The NFPA Fire Safety Code is updated on an annual basis. States may not adopt each annual change right away, but fire protection companies should follow updated code to guarantee the safety of their customers. The year 2020 will bring a few big changes from NFPA that may affect your business and fire code compliancy. Most of these changes involve your building’s fire sprinkler system.
Recalled sprinkler system components
This change to the NFPA Fire Safety Code deals with recalled components of a building’s fire sprinkler system. It has always been a voluntary process when dealing with recalled components. Recalled sprinkler heads is an example. A fire protection company can alert a business to recalled components and suggest or encourage replacement parts. But it isn’t a requirement to replace recalled components. That’s no longer the case.
As NFPA explains in its release of the changes, this update to the code was put in to place as the start of a process to identify and switch out recalled products. The NFPA has created a master list of recalled products to streamline this process as well.
Gary D., Sprinkler Service and Inspections Manager for Fire Systems, Inc., explains that this code change will affect the inspection write-up process, but customers will only notice the difference if they have recalled parts. “Instead of just noting the recalled component, we will now record it as a deficiency rather than a write-up,” said Gary. This will alert customers to the seriousness of replacing outdated parts.
While the state of Georgia has yet to officially adopt the NFPA Fire Safety Code changes for 2020, companies like Fire Systems have already adopted these changes to ensure the utmost safety for their customers.
Automatic sprinkler testing allows technicians to remotely test devices of a building’s fire sprinkler system. For example, water flow testing. Using relays, the tech can open modules (INFO) without even physically being there. These updates are a direct response to technology moving forward. This new code makes way for the evolution of sprinkler system monitoring.
Automatic testing can be more efficient and allow for more frequent testing. “Since the majority of sprinkler system issues are a result of partially shut valves, we can decrease the probability of these issues by catching the problem early,” explains Gary. The NFPA also notes that this code was created in response to this top cause of sprinkler system failure. No water flow, or minimized water flow, from a sprinkler system cannot properly extinguish a fire.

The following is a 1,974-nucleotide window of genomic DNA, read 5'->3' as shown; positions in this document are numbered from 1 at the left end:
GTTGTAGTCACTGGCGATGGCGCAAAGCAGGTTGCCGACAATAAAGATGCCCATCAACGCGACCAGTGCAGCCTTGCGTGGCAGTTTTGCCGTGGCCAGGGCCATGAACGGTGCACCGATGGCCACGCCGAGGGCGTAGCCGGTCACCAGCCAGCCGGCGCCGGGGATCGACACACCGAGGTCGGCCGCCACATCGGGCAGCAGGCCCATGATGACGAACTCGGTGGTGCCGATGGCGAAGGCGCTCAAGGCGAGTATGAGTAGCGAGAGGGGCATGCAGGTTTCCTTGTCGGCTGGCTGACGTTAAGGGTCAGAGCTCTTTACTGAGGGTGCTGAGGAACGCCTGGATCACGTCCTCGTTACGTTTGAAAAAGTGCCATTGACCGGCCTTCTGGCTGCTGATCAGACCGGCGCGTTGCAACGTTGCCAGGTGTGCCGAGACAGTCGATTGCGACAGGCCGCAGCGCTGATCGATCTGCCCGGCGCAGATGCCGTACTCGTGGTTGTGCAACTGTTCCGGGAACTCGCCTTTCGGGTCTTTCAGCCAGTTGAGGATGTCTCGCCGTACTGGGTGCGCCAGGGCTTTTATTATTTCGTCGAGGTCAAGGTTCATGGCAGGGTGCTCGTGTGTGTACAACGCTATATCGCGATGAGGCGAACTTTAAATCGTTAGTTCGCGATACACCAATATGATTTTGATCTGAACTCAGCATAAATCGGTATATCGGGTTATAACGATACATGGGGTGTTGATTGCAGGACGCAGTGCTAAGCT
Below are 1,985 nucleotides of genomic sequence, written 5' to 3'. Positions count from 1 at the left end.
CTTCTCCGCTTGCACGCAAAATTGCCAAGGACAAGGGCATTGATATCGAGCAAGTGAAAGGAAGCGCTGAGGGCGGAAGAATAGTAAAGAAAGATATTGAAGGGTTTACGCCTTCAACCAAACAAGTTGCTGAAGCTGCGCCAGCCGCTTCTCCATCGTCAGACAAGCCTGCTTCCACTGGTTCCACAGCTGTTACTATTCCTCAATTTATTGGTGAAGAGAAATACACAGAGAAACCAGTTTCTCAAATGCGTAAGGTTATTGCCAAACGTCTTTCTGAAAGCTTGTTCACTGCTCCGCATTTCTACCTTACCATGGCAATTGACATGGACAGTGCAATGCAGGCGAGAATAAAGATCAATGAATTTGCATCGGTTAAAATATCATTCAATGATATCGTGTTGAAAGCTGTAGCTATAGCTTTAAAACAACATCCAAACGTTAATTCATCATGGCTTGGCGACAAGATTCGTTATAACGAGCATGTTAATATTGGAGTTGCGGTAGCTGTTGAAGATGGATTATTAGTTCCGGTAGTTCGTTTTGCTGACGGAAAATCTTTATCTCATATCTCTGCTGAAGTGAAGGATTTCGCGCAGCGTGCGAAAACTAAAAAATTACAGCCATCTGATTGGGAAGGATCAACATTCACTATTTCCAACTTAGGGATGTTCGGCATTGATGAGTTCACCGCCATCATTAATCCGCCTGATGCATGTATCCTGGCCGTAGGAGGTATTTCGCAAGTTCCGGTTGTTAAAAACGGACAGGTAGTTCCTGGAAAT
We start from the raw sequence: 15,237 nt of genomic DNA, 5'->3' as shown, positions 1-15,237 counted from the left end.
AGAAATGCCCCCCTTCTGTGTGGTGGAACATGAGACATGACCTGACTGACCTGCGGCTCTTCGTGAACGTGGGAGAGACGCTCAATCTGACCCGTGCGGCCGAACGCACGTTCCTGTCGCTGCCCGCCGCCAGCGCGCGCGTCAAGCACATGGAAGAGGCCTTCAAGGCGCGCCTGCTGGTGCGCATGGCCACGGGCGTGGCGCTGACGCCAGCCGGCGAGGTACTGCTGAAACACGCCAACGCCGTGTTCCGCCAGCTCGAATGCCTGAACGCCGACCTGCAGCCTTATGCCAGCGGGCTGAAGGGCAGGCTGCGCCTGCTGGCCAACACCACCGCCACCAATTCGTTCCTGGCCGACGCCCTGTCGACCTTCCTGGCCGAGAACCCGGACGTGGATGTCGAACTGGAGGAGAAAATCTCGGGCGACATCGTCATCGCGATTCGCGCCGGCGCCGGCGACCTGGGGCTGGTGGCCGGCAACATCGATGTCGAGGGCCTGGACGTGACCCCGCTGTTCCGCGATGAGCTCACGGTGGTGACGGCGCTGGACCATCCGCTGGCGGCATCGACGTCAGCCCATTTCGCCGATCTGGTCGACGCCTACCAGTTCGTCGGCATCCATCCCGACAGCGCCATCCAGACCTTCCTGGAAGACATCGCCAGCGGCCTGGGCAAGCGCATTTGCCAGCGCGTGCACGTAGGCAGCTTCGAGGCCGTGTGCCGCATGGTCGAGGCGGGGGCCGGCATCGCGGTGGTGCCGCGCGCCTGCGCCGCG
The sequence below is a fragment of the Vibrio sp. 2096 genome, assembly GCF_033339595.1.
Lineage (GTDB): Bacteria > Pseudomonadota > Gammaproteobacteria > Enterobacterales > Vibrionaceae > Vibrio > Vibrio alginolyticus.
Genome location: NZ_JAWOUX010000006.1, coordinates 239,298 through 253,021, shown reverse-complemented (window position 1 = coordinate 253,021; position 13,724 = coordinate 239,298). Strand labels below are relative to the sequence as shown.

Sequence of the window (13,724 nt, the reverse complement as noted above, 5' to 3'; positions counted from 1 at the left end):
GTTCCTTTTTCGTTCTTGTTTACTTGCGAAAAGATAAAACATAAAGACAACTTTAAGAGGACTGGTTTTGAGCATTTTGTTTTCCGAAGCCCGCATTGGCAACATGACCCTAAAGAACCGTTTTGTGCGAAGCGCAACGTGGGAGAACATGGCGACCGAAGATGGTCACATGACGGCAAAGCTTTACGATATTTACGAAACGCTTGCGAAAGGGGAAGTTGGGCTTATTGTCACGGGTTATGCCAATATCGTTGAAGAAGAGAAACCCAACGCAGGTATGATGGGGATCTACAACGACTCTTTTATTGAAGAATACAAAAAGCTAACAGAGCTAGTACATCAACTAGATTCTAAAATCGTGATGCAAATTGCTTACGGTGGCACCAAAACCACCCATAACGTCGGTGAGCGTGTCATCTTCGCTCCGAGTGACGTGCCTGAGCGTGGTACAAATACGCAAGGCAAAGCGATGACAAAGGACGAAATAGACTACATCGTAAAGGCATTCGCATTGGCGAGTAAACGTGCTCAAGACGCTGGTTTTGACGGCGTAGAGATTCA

With this code change, NFPA hopes to increase the frequency of sprinkler testing and improve safety.
Fire pump testing
Fire pump testing is conducted as part of the test of a building’s fire sprinkler system. This critical component of a fire sprinkler’s system provides water to the system. When pressure in the sprinkler system drops, or when a fire sprinkler nozzle is exposed to heat, the pump opens and releases water into the system.
One part of the fire pump are the controllers. These controllers are control panels that contain electrical components like switches, relays, circuit breakers, etc. These electronic devices are important as they receive signals from alarm devices, activate motor control devices to provide power to motors that drive fire pumps, and monitor fire pump operation and performance.
The dangers of testing the fire pump involve older systems that house the fire pump in a cabinet. The hazard lies in opening this cabinet to get a reading of the fire pump, namely the danger of an arc flash. Techs inspecting these fire pumps are also often standing in water, making for an even more dangerous situation.
This new code change eliminates testing the electrical system in fire pumps. The change will set forth a commonsense protocol to determine if the pump is working without needing to test the electrical system. This process or protocol involves the following steps:
- Perform flow test with a pass-fail designation to ensure the mechanical and electrical systems are working
- If the pump fails the flow test, the inspector reviews the mechanical system for issues
- If the mechanical system is fine, the inspector can pinpoint the fire pump as the problem. In this case, the inspector must have a certified electrician present when working on the fire pump.
Importance of annual sprinkler inspections
The NFPA Fire Safety Code is always evolving. Choose an experienced fire protection company knowledgeable in the most recent code changes. Fire Systems has been in business for over 30 years and works closely with local fire marshals and authorities to keep local businesses compliant.
There are many components to a well-rounded fire sprinkler system, and all components must be inspected and tested regularly in order to be code compliant. Fire Systems, Inc. technicians are trained and certified to perform any service needed on various components of your fire sprinkler system to ensure proper functionality.
Our software system even keeps track of when inspections are due, so you never have to worry about being late on required inspections. We can also provide training in the proper use and maintenance of your system. Additionally, Fire Systems also performs installations, repairs, and modifications on all types of fire sprinkler systems.
Find out how Fire Systems, Inc. can help keep your business safe. Give us call today at 770-333-7979 for your free estimate or visit our website for more information.